• "A small pilot trial assessing the model produced a non-significant increase in one-year point prevalence quit rates over usual care, from 35% to 46%, but the trial was underpowered [27]. The Ottawa Model was subsequently expanded for use with all hospitalized smokers and, in a non-randomized pre-post study it was successfully implemented as a comprehensive program for smokers who were admitted to nine general hospitals in Ontario, Canada [28]. Six-month continuous quit rates increased from 18% before to 29% after implementation. "
    [Show abstract] [Hide abstract]
    ABSTRACT: Background A hospital admission offers smokers an opportunity to quit. Smoking cessation counseling provided in the hospital is effective, but only if it continues for more than one month after discharge. Providing smoking cessation medication at discharge may add benefit to counseling. A major barrier to translating this research into clinical practice is sustaining treatment during the transition to outpatient care. An evidence-based, practical, cost-effective model that facilitates the continuation of tobacco treatment after discharge is needed. This paper describes the design of a comparative effectiveness trial testing a hospital-initiated intervention against standard care. Methods/design A two-arm randomized controlled trial compares the effectiveness of standard post-discharge care with a multi-component smoking cessation intervention provided for three months after discharge. Current smokers admitted to Massachusetts General Hospital who receive bedside smoking cessation counseling, intend to quit after discharge and are willing to consider smoking cessation medication are eligible. Study participants are recruited following the hospital counseling visit and randomly assigned to receive Standard Care or Extended Care after hospital discharge. Standard Care includes a recommendation for a smoking cessation medication and information about community resources. Extended Care includes up to three months of free FDA-approved smoking cessation medication and five proactive computerized telephone calls that use interactive voice response technology to provide tailored motivational messages, offer additional live telephone counseling calls from a smoking cessation counselor, and facilitate medication refills. Outcomes are assessed at one, three, and six months after hospital discharge. The primary outcomes are self-reported and validated seven-day point prevalence tobacco abstinence at six months. Other outcomes include short-term and sustained smoking cessation, post-discharge utilization of smoking cessation treatment, hospital readmissions and emergency room visits, and program cost per quit. Discussion This study tests a disseminable smoking intervention model for hospitalized smokers. If effective and widely adopted, it could help to reduce population smoking rates and thereby reduce tobacco-related mortality, morbidity, and health care costs. Trial registration United States Clinical Trials Registry NCT01177176.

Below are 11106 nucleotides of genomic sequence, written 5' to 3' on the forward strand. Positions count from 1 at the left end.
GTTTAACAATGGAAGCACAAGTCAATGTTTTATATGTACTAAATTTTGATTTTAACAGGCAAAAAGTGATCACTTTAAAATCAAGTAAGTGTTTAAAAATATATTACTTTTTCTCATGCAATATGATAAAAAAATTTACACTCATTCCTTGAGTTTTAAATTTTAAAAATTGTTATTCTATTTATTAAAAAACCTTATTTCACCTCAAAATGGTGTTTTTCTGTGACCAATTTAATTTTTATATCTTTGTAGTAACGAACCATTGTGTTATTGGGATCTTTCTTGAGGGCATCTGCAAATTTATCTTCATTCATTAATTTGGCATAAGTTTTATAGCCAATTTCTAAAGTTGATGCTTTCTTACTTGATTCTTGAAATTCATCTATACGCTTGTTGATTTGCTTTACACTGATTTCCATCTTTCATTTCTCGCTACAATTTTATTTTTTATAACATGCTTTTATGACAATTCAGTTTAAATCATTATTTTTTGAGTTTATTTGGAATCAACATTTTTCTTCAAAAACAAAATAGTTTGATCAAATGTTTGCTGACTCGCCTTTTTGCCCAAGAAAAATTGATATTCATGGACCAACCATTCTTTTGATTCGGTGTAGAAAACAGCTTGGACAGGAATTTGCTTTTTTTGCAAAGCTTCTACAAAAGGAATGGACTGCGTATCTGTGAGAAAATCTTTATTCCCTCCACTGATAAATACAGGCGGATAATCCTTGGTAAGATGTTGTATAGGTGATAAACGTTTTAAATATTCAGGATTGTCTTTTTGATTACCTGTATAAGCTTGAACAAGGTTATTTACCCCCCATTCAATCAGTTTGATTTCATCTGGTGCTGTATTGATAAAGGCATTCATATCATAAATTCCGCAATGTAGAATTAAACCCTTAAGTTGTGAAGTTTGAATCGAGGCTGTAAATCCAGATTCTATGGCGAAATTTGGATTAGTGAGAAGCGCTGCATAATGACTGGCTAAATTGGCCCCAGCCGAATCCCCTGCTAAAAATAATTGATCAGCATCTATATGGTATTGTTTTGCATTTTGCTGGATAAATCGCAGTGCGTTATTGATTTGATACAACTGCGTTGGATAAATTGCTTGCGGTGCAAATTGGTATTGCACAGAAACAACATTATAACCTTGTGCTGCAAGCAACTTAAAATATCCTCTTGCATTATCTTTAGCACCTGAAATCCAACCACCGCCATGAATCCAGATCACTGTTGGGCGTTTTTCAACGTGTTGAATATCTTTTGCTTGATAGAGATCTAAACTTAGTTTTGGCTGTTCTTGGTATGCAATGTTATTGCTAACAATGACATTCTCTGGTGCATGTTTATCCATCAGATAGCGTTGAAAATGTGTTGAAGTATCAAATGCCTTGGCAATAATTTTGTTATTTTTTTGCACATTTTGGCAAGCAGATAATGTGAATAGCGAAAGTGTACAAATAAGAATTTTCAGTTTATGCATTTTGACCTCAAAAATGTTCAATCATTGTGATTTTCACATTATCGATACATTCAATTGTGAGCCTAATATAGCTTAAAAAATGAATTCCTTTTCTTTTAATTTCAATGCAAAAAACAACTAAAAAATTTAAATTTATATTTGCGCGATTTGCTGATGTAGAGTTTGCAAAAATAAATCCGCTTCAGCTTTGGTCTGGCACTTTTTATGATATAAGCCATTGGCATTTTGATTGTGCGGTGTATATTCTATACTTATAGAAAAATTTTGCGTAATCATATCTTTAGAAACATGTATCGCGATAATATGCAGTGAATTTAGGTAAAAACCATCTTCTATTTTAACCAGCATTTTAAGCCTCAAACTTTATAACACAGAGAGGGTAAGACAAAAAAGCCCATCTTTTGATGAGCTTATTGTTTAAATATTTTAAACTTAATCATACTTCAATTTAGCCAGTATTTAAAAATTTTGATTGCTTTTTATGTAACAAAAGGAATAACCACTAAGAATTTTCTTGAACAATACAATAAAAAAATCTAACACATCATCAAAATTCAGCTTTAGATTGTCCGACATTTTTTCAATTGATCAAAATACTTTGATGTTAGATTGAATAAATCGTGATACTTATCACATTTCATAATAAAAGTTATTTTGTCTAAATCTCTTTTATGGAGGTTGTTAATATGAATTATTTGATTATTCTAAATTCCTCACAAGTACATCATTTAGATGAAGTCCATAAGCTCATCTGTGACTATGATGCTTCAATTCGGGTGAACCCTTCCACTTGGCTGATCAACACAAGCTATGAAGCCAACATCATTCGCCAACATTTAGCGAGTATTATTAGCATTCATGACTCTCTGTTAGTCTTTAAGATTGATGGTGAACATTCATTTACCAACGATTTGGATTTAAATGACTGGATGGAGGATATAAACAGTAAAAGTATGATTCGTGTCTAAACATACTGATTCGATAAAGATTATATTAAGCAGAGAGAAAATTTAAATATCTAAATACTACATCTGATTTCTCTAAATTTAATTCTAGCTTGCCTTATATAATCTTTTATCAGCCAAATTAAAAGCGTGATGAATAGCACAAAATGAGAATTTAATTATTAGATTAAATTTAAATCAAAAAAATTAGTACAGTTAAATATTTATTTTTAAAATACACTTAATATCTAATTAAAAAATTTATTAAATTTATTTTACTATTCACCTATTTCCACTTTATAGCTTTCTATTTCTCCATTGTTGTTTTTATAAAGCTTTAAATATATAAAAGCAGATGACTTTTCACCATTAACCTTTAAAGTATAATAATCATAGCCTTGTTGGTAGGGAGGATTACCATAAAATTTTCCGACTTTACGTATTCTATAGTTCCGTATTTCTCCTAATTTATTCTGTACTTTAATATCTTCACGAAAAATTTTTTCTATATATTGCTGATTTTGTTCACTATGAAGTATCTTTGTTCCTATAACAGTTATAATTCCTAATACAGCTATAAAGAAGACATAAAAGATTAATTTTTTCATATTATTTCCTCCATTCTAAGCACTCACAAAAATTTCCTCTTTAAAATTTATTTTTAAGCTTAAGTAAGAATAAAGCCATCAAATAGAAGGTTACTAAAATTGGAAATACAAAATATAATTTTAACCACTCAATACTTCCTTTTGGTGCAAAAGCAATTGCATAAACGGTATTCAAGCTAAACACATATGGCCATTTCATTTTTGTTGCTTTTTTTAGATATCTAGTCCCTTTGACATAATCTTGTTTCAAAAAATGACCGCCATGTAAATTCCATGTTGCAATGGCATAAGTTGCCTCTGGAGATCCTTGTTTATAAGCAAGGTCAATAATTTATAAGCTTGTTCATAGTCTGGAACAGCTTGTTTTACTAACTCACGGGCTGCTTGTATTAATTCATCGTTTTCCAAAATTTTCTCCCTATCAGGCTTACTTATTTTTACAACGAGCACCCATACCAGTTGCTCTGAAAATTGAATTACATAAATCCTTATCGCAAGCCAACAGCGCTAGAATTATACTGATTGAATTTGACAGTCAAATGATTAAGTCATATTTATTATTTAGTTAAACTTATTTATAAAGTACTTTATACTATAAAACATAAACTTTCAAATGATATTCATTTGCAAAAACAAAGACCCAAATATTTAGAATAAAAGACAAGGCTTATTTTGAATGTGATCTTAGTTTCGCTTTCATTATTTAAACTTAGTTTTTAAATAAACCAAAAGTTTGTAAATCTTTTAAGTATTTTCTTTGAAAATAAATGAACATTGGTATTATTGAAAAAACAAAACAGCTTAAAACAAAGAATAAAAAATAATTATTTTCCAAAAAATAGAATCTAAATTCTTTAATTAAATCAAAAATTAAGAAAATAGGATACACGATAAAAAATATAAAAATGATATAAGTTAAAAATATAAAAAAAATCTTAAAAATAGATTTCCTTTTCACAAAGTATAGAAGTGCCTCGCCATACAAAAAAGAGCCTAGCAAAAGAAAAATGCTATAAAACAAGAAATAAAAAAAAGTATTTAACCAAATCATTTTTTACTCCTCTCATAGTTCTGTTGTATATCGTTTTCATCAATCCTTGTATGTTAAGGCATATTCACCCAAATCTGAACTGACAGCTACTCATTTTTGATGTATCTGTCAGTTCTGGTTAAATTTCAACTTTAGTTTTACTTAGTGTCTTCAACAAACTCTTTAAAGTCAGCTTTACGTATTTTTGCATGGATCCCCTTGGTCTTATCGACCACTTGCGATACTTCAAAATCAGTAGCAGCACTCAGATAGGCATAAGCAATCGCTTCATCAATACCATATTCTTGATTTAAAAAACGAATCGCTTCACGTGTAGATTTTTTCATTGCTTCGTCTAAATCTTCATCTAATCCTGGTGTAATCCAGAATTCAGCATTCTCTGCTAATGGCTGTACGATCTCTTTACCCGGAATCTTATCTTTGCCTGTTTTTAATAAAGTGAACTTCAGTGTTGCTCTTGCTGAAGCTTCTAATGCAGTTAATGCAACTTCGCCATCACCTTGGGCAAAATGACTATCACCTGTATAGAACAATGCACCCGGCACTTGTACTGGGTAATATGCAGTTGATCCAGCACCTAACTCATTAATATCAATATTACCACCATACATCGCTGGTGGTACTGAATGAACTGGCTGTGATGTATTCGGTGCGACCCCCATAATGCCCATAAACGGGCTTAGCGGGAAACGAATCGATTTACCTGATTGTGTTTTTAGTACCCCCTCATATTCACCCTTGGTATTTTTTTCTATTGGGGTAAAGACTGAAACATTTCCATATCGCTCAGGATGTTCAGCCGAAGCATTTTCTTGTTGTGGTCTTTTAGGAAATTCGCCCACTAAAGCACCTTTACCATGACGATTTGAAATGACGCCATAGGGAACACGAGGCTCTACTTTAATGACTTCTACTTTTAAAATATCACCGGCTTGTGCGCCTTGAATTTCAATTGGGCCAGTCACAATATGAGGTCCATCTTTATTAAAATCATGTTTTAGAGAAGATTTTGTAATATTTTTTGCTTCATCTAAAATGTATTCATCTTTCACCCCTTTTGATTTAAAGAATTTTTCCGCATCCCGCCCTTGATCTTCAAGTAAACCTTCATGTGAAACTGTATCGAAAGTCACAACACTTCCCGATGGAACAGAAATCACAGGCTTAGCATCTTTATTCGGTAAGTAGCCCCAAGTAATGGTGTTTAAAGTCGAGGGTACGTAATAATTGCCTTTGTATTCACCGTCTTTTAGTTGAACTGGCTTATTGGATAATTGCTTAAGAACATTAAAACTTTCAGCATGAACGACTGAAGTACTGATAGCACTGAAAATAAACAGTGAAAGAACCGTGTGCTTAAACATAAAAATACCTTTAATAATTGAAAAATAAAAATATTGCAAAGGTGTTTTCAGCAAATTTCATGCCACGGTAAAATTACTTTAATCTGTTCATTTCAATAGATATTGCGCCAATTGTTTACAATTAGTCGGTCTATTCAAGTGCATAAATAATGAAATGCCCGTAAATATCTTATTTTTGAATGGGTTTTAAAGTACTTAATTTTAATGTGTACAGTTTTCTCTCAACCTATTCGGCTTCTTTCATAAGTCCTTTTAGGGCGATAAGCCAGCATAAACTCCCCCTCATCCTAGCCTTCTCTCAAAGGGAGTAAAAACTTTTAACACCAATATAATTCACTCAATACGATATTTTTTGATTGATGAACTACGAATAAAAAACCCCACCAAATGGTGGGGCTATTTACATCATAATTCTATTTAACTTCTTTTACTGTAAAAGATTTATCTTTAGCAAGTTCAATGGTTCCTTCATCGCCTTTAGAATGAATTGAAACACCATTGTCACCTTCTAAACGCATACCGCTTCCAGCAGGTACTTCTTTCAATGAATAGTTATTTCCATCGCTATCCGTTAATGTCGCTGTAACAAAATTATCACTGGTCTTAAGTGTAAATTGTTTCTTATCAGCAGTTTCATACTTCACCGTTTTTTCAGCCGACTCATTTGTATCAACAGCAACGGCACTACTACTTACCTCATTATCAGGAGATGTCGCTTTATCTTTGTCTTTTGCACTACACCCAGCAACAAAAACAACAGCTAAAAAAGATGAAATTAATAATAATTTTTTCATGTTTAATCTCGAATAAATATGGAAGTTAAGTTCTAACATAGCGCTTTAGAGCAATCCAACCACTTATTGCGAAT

Trials 08/2012; 13(1):124. DOI:10.1186/1745-6215-13-124 · 1.73 Impact Factor
Show more